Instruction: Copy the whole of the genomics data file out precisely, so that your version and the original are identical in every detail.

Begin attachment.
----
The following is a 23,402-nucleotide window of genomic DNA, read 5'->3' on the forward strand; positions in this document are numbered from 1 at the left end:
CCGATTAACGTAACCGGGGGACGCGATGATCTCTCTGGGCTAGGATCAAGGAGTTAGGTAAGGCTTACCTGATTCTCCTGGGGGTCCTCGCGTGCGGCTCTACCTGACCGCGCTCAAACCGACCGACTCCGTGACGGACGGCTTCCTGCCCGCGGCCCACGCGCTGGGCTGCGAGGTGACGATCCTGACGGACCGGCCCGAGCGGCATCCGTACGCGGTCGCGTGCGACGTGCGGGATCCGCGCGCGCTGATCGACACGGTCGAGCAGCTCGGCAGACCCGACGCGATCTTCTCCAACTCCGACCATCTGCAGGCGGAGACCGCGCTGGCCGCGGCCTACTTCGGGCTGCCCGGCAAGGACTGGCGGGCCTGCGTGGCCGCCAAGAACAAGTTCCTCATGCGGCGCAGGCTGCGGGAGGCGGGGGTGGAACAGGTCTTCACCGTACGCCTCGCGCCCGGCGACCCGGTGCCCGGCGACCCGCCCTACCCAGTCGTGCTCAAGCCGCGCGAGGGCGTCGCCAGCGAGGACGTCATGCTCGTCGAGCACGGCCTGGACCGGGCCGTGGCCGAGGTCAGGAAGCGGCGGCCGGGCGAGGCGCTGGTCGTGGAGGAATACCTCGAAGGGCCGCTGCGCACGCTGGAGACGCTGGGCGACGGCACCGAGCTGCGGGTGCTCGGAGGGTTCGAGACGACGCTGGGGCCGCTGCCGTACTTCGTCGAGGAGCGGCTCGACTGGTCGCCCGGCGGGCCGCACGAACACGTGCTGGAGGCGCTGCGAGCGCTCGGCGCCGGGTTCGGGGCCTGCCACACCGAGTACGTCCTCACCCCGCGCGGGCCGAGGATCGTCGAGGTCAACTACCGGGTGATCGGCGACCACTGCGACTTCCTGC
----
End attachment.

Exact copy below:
The following is a 23,402-nucleotide window of genomic DNA, read 5'->3' on the forward strand; positions in this document are numbered from 1 at the left end:
CCGATTAACGTAACCGGGGGACGCGATGATCTCTCTGGGCTAGGATCAAGGAGTTAGGTAAGGCTTACCTGATTCTCCTGGGGGTCCTCGCGTGCGGCTCTACCTGACCGCGCTCAAACCGACCGACTCCGTGACGGACGGCTTCCTGCCCGCGGCCCACGCGCTGGGCTGCGAGGTGACGATCCTGACGGACCGGCCCGAGCGGCATCCGTACGCGGTCGCGTGCGACGTGCGGGATCCGCGCGCGCTGATCGACACGGTCGAGCAGCTCGGCAGACCCGACGCGATCTTCTCCAACTCCGACCATCTGCAGGCGGAGACCGCGCTGGCCGCGGCCTACTTCGGGCTGCCCGGCAAGGACTGGCGGGCCTGCGTGGCCGCCAAGAACAAGTTCCTCATGCGGCGCAGGCTGCGGGAGGCGGGGGTGGAACAGGTCTTCACCGTACGCCTCGCGCCCGGCGACCCGGTGCCCGGCGACCCGCCCTACCCAGTCGTGCTCAAGCCGCGCGAGGGCGTCGCCAGCGAGGACGTCATGCTCGTCGAGCACGGCCTGGACCGGGCCGTGGCCGAGGTCAGGAAGCGGCGGCCGGGCGAGGCGCTGGTCGTGGAGGAATACCTCGAAGGGCCGCTGCGCACGCTGGAGACGCTGGGCGACGGCACCGAGCTGCGGGTGCTCGGAGGGTTCGAGACGACGCTGGGGCCGCTGCCGTACTTCGTCGAGGAGCGGCTCGACTGGTCGCCCGGCGGGCCGCACGAACACGTGCTGGAGGCGCTGCGAGCGCTCGGCGCCGGGTTCGGGGCCTGCCACACCGAGTACGTCCTCACCCCGCGCGGGCCGAGGATCGTCGAGGTCAACTACCGGGTGATCGGCGACCACTGCGACTTCCTGC